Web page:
HP Veer 4G Initial ImpressionsBy: Kris Keilhack
May 6, 2011
Reviewer's note: As most of you may gather, I am not a regular WebOS user, having taking a pass on the initial WebOS devices in 2009 and 2010. I do own a Verizon Pixi Plus, purchased new several months ago. I activated the Pixi, used it as my primary device for about two days, then switched back to my Motorola Droid X since I never intended to use the Pixi as my primary device. I keep the Pixi Plus around for comparison purposes, using it on wi-fi. It will be my primary comparison point for the Veer for the purposes of this review.
Packaging & Box Contents
I was a bit surprised to see HP carrying on with the rectangular Palm-style rigid cardboard box. The box is adorned in the standard AT&T blue, orange and white colors, which is starting to look a bit dated, as it reminds me too much of the old Cingular days. Nevertheless, the packaging is quite nice. My review unit is the standard all-black version but it also being offered in a two-tone white motif.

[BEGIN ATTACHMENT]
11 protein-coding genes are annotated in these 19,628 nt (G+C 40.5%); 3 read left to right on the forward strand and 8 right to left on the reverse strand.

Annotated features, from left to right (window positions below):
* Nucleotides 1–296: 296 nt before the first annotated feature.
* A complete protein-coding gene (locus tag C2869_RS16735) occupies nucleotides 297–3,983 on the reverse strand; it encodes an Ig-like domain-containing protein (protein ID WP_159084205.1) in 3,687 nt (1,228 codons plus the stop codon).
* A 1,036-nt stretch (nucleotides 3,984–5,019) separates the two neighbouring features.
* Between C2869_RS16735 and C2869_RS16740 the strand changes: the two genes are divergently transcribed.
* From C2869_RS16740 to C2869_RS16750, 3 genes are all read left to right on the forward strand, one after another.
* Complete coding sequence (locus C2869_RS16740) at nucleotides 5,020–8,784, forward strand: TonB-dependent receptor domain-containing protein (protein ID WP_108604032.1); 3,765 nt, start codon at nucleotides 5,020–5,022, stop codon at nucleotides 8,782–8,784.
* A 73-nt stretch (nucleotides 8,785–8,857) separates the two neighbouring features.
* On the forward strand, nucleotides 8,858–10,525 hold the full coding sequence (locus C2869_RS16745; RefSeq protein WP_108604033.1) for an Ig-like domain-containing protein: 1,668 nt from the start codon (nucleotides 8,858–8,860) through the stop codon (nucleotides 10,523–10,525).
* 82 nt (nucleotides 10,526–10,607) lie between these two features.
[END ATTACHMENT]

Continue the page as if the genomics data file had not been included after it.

Inside the box is the Veer, the standard documentation and paperwork, a mediocre 3.5mm stereo headset, and, tragically, the magnetic microUSB cable and 3.5mm headphone jack adapter. Sadly, Palm's classy "Designed in California" text has been removed. The bundled USB AC adapter is still amusingly branded as "Palm" which is the only visible place on the hardware where the old logo carries over. "Palm" still does appear in a few spots throughout WebOS 2.1.2, however. The Veer is adorned with HP and AT&T logos but nothing indicating Palm (unsurprisingly) or WebOS (surprisingly).